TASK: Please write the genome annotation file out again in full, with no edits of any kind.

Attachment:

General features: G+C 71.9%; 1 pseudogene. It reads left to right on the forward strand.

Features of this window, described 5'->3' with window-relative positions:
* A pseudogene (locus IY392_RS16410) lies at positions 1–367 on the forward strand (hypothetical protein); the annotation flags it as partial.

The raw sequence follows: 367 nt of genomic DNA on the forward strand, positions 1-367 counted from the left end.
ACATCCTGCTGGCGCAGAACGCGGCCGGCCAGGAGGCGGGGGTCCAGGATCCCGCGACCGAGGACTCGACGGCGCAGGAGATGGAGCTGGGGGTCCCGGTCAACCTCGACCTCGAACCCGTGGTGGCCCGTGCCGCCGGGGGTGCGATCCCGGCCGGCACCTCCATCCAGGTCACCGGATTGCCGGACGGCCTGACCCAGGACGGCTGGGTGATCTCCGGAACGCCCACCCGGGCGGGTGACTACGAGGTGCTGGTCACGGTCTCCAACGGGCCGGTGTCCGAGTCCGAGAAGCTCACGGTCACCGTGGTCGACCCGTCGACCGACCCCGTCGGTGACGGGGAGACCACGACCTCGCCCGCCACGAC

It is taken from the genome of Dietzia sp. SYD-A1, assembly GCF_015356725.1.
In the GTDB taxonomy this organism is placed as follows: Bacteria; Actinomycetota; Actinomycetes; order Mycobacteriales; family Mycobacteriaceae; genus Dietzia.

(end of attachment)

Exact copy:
General features: G+C 71.9%; 1 pseudogene. It reads left to right on the forward strand.

Features of this window, described 5'->3' with window-relative positions:
* A pseudogene (locus IY392_RS16410) lies at positions 1–367 on the forward strand (hypothetical protein); the annotation flags it as partial.

The raw sequence follows: 367 nt of genomic DNA on the forward strand, positions 1-367 counted from the left end.
ACATCCTGCTGGCGCAGAACGCGGCCGGCCAGGAGGCGGGGGTCCAGGATCCCGCGACCGAGGACTCGACGGCGCAGGAGATGGAGCTGGGGGTCCCGGTCAACCTCGACCTCGAACCCGTGGTGGCCCGTGCCGCCGGGGGTGCGATCCCGGCCGGCACCTCCATCCAGGTCACCGGATTGCCGGACGGCCTGACCCAGGACGGCTGGGTGATCTCCGGAACGCCCACCCGGGCGGGTGACTACGAGGTGCTGGTCACGGTCTCCAACGGGCCGGTGTCCGAGTCCGAGAAGCTCACGGTCACCGTGGTCGACCCGTCGACCGACCCCGTCGGTGACGGGGAGACCACGACCTCGCCCGCCACGAC

It is taken from the genome of Dietzia sp. SYD-A1, assembly GCF_015356725.1.
In the GTDB taxonomy this organism is placed as follows: Bacteria; Actinomycetota; Actinomycetes; order Mycobacteriales; family Mycobacteriaceae; genus Dietzia.